The Fairy Tale
Each summer for eleven years, beginning in 1891, William Merritt Chase taught classes in outdoor painting at Shinnecock, on the eastern end of Long Island near the village of Southampton. During those summers Chase and his family lived in a large, comfortable house designed by Chase's friend, the architect Stanford White, in the starkly beautiful Shinnecock hills. There Chase made many of his best and most beautiful pictures.
By his own design, Chase was the most conspicuously public artistic figure of his time. In the years following his return from Europe in 1878 he campaigned tirelessly in the cause of art. For the instruction of his countrymen, Chase made himself the example, the public impersonation, of his ideal of art. Performer, politician, polemicist, and publicist, he "carried the banner and announced that art had come to town."1 And in his best paintings of the 1880s he had painted public and social spaces, Central Park in New York and Prospect Park in Brooklyn. But in the 1890s, after his marriage in 1886, and particularly during his summers at Shinnecock, his art became increasingly private and centered around the pleasures of domestic life.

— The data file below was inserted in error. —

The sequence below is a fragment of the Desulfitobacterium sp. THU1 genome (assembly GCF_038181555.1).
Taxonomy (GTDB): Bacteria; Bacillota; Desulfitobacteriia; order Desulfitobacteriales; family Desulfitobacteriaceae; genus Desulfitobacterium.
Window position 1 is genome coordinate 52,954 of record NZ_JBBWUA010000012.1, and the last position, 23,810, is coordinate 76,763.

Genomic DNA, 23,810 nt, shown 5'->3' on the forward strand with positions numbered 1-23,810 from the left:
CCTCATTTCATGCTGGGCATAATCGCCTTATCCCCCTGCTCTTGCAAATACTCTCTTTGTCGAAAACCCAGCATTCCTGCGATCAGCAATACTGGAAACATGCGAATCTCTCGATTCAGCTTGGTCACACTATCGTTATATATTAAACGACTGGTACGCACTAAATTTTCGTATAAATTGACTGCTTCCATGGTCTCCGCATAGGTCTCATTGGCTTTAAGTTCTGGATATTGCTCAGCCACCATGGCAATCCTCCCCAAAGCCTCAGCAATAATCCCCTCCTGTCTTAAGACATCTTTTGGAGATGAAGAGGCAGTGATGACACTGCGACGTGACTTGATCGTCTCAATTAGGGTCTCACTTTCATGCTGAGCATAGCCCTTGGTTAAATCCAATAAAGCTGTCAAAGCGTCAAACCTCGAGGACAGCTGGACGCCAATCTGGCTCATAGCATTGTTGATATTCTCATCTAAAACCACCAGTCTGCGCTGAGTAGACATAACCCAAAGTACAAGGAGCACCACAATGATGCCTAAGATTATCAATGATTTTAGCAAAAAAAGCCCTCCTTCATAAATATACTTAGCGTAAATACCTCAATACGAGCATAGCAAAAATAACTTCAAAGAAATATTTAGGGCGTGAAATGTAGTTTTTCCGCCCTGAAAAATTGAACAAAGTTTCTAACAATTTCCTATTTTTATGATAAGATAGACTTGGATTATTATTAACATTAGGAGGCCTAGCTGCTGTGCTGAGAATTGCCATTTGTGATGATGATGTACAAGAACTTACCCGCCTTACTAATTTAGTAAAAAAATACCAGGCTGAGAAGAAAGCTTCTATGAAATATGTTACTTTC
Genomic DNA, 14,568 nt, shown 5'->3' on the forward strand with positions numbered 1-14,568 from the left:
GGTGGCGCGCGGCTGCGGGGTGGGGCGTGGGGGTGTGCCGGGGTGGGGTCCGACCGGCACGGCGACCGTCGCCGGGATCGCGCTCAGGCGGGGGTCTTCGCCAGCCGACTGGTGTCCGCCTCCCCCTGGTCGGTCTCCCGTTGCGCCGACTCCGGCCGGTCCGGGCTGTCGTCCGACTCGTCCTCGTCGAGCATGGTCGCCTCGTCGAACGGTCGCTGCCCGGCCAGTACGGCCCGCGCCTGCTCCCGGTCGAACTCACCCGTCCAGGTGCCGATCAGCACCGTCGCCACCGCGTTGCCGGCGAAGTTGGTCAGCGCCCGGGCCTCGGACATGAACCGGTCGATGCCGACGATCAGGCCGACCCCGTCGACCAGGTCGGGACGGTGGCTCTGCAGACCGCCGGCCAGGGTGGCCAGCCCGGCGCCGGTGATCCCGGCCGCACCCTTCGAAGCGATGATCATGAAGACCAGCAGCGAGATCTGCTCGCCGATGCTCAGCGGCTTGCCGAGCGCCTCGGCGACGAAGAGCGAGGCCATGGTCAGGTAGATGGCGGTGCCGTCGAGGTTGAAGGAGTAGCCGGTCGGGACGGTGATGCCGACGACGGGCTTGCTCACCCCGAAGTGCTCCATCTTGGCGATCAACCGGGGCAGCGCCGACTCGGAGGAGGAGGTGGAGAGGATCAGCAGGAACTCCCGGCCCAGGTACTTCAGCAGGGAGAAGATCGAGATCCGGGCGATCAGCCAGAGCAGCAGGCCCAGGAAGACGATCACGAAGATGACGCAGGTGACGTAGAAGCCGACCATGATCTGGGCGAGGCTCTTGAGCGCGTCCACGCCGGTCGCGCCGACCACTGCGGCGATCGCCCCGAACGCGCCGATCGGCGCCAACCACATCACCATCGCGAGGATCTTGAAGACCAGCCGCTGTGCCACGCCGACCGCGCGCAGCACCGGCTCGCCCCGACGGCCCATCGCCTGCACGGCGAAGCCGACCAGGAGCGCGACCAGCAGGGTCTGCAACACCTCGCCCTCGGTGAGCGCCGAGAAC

Most of Chase's Shinnecock paintings were located within the house and studio or in the landscape closely surrounding it. These pictures depict his wife and children enjoying the sun's warmth and cooling sea breezes, and engaged in the pastimes of summer, gathering flowers in the fields and shells on the beach, reading, strolling, exploring. The mood is inescapably idyllic. In The Fairy Tale, even the title evokes the painting's magical, enchanted ideality.
Since the Horowitzes acquired it in 1969, The Fairy Tale has become the signature painting of their collection.
Nicolai Cikovsky, Jr.
Senior curator of American and British paintings
1. John C. Van Dyck, American Painting and Its Tradition (New York, 1919), 188. The phrase is taken from another notoriously conspicuous public figure, Chase's one-time friend James McNeill Whistler, who, in his 1888 Ten O'Clock lecture said: "Art is upon the Town! to be chucked under the chin by the passing gallant to be enticed with the gates of the householder to be coaxed into company, as a proof of culture and refinement." In The Gentle Art of Making Enemies (London, 1892), 135.